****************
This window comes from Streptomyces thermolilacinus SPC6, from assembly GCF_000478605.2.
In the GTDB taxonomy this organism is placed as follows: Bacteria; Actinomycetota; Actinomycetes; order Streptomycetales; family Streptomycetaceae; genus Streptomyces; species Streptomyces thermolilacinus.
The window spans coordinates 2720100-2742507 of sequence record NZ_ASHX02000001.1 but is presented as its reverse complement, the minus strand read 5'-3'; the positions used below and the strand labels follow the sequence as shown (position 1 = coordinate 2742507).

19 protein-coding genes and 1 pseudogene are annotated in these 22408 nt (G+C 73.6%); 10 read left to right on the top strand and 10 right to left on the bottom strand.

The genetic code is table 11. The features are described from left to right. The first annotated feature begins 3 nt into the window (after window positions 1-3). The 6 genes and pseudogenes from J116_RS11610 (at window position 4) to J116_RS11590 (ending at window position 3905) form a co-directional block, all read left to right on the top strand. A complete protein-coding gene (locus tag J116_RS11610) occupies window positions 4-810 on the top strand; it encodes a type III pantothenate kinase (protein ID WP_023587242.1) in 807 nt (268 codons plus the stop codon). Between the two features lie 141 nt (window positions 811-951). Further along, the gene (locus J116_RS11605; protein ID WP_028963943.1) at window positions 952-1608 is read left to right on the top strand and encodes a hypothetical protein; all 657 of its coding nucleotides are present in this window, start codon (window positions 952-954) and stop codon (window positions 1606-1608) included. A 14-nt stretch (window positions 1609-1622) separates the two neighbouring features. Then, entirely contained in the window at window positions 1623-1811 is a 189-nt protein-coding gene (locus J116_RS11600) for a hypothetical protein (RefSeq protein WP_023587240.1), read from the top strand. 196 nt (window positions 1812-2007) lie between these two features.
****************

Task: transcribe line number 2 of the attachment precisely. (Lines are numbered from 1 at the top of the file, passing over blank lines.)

In the GTDB taxonomy this organism is placed as follows: Bacteria; Actinomycetota; Actinomycetes; order Streptomycetales; family Streptomycetaceae; genus Streptomyces; species Streptomyces thermolilacinus.